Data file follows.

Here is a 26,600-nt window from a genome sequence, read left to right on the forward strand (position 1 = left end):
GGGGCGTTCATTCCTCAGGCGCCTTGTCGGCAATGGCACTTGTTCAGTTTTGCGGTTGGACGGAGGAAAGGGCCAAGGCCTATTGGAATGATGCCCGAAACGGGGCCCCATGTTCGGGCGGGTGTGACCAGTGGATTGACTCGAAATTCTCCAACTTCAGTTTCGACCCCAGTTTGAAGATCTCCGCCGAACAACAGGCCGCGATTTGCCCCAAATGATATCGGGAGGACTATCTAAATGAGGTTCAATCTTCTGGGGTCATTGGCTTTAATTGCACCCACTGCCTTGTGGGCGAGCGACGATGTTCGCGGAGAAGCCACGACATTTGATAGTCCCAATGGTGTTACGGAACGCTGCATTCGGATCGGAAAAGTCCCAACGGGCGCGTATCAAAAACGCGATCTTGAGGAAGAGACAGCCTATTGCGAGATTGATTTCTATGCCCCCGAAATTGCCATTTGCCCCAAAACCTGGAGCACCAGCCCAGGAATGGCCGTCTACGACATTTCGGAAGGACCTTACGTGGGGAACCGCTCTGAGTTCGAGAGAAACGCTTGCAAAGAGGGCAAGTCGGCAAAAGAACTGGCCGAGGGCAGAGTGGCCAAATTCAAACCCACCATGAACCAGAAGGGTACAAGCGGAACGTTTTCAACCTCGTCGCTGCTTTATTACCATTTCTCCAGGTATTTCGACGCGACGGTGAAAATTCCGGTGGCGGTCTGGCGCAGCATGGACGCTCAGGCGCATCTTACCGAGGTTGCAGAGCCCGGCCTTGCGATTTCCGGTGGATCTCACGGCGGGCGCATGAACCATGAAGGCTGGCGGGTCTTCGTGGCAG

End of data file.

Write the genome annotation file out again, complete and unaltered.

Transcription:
Here is a 26,600-nt window from a genome sequence, read left to right on the forward strand (position 1 = left end):
GGGGCGTTCATTCCTCAGGCGCCTTGTCGGCAATGGCACTTGTTCAGTTTTGCGGTTGGACGGAGGAAAGGGCCAAGGCCTATTGGAATGATGCCCGAAACGGGGCCCCATGTTCGGGCGGGTGTGACCAGTGGATTGACTCGAAATTCTCCAACTTCAGTTTCGACCCCAGTTTGAAGATCTCCGCCGAACAACAGGCCGCGATTTGCCCCAAATGATATCGGGAGGACTATCTAAATGAGGTTCAATCTTCTGGGGTCATTGGCTTTAATTGCACCCACTGCCTTGTGGGCGAGCGACGATGTTCGCGGAGAAGCCACGACATTTGATAGTCCCAATGGTGTTACGGAACGCTGCATTCGGATCGGAAAAGTCCCAACGGGCGCGTATCAAAAACGCGATCTTGAGGAAGAGACAGCCTATTGCGAGATTGATTTCTATGCCCCCGAAATTGCCATTTGCCCCAAAACCTGGAGCACCAGCCCAGGAATGGCCGTCTACGACATTTCGGAAGGACCTTACGTGGGGAACCGCTCTGAGTTCGAGAGAAACGCTTGCAAAGAGGGCAAGTCGGCAAAAGAACTGGCCGAGGGCAGAGTGGCCAAATTCAAACCCACCATGAACCAGAAGGGTACAAGCGGAACGTTTTCAACCTCGTCGCTGCTTTATTACCATTTCTCCAGGTATTTCGACGCGACGGTGAAAATTCCGGTGGCGGTCTGGCGCAGCATGGACGCTCAGGCGCATCTTACCGAGGTTGCAGAGCCCGGCCTTGCGATTTCCGGTGGATCTCACGGCGGGCGCATGAACCATGAAGGCTGGCGGGTCTTCGTGGCAG